On the perennial question of how to make stuff in a world that doesn't want us to
Hi friends. I’ve been taking a break from Friday posts to prevent burnout and I always feel very bad about this sort of thing. I love this newsletter and the community here, but this publishing format seems to beg a hyper-speed productivity that is unsustainable for one human. I oscillate between wanting to push myself into a regular practice, pushing out essays despite whatever mood I’m in, as a way to experiment and think aloud as a writer, and wanting to just take some time off for other forms of writing, or non-writing. I’m not always sure how much of this demand for productivity I project on the newsletter because I am in a financially tenuous state and want to make my paid subscribers happy they are here! Either way, the pressure to produce produce produce is not particular to this genre or medium. It’s in the water.
Meanwhile, everyone in my house has been sick for weeks, the kids have had several school holidays, and I went to AWP (for the uninitiated, it’s just a big writer’s conference). All that after doing a couple of readings, including one out of town. It’s been busy. This week, I’m holding lots of culminating one-on-one meetings with writers who participated in my always inspiring “Writing And/As The Mother” generative lab for Corporeal Writing, and we’ve been talking a lot about creative practice— how to make time for it, how to structure it, how to support it.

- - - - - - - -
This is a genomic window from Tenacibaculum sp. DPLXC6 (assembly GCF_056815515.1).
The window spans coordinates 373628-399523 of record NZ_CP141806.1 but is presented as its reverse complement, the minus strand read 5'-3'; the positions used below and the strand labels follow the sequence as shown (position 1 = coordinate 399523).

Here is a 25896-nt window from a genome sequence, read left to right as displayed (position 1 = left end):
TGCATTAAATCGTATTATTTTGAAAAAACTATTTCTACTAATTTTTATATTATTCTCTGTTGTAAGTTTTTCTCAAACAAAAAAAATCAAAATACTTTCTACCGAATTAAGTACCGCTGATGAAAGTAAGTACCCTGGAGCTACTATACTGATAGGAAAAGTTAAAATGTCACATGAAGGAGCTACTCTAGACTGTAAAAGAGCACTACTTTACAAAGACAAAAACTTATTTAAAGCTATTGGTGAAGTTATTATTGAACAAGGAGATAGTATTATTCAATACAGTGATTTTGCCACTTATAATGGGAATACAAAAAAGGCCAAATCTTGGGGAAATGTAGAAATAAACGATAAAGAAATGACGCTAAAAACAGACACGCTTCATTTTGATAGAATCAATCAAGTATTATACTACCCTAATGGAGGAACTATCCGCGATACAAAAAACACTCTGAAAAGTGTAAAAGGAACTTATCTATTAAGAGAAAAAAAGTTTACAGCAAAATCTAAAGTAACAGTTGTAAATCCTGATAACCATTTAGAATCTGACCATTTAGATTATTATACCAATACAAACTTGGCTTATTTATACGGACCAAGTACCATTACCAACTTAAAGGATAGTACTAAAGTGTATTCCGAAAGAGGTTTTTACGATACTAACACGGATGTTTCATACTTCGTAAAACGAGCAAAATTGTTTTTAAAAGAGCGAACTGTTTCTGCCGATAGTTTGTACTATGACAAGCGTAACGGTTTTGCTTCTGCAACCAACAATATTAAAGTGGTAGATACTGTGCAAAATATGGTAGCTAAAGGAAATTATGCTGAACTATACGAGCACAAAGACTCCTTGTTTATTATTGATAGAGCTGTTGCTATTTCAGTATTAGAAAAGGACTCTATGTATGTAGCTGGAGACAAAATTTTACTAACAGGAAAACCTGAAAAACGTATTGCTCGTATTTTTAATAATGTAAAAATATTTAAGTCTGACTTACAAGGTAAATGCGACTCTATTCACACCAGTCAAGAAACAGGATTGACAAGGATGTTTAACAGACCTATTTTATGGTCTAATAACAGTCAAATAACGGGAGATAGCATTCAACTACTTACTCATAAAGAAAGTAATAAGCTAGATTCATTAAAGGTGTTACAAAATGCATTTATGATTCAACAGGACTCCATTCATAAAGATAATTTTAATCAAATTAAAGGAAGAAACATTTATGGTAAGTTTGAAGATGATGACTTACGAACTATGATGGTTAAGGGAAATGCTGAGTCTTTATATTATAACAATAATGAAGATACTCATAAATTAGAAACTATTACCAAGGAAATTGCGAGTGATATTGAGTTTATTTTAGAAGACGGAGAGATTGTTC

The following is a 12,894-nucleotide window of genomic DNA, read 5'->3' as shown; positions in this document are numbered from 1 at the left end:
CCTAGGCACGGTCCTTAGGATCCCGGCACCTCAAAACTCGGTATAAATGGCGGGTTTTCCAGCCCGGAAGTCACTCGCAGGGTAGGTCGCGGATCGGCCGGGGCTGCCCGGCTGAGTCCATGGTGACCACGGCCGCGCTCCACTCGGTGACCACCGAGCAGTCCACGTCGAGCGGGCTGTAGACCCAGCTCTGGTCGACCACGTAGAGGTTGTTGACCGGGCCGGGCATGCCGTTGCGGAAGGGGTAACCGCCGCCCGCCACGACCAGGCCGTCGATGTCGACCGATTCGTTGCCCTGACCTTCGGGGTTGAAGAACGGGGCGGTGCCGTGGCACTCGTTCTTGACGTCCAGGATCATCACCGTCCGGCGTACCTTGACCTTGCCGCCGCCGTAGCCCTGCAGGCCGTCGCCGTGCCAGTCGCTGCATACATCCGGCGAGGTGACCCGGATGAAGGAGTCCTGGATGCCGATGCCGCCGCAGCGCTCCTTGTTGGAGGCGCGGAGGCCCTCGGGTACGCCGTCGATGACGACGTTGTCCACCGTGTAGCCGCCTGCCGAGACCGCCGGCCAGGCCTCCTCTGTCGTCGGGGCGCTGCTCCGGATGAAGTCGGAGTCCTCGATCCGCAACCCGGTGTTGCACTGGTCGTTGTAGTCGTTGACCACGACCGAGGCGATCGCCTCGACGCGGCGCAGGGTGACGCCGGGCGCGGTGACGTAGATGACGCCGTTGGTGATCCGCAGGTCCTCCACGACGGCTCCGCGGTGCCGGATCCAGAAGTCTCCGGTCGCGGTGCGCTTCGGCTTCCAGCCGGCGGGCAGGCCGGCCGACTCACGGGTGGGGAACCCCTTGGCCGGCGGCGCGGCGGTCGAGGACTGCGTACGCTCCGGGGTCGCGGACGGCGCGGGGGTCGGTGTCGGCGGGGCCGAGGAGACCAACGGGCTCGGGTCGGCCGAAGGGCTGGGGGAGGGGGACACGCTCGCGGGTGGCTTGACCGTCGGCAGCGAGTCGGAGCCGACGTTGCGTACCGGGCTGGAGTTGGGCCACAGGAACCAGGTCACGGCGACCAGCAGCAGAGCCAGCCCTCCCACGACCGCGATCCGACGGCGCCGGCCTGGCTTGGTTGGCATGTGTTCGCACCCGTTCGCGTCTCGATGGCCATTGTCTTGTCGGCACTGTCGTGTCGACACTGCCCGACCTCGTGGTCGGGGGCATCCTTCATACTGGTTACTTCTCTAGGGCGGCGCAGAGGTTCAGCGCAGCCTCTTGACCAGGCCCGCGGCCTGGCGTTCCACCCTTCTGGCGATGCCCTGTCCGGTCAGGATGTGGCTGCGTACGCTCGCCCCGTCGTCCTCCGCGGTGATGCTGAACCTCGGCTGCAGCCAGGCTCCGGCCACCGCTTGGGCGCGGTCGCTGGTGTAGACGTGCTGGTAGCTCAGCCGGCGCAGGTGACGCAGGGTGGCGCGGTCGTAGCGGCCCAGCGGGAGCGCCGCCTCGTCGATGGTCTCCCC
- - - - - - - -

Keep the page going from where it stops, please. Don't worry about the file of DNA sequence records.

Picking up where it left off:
Even if you’re not a writer or artist, most people living in the current hellscape that is America can relate to the desire to make more time for what they love, as well as to the difficulty of finding time for that thing. I have a friend who loves to garden; another who does needlepoint. Most of what we long for, I think, is creative practice, even if that looks like binging favorite TV or talking with friends. We want more time to tap into a part of ourselves that is oriented not towards the productive, but toward something novel. This is, fundamentally, the definition of creativity.
I write a lot in this newsletter about the bad parts of things right now. About the barriers— unevenly distributed along the lines of gender, race and class—to us doing what we want, what feels good, generative, communal, expressive, caring, or artistic. I don’t see this work as in any way oppositional to finding or talking about pleasure or joy. I reject the binary that folks sometimes try to throw up between criticality and creativity. One can be cynical and hopeful at the same time. One can unpack what hurts in the world and revel in what feels good at the same time!
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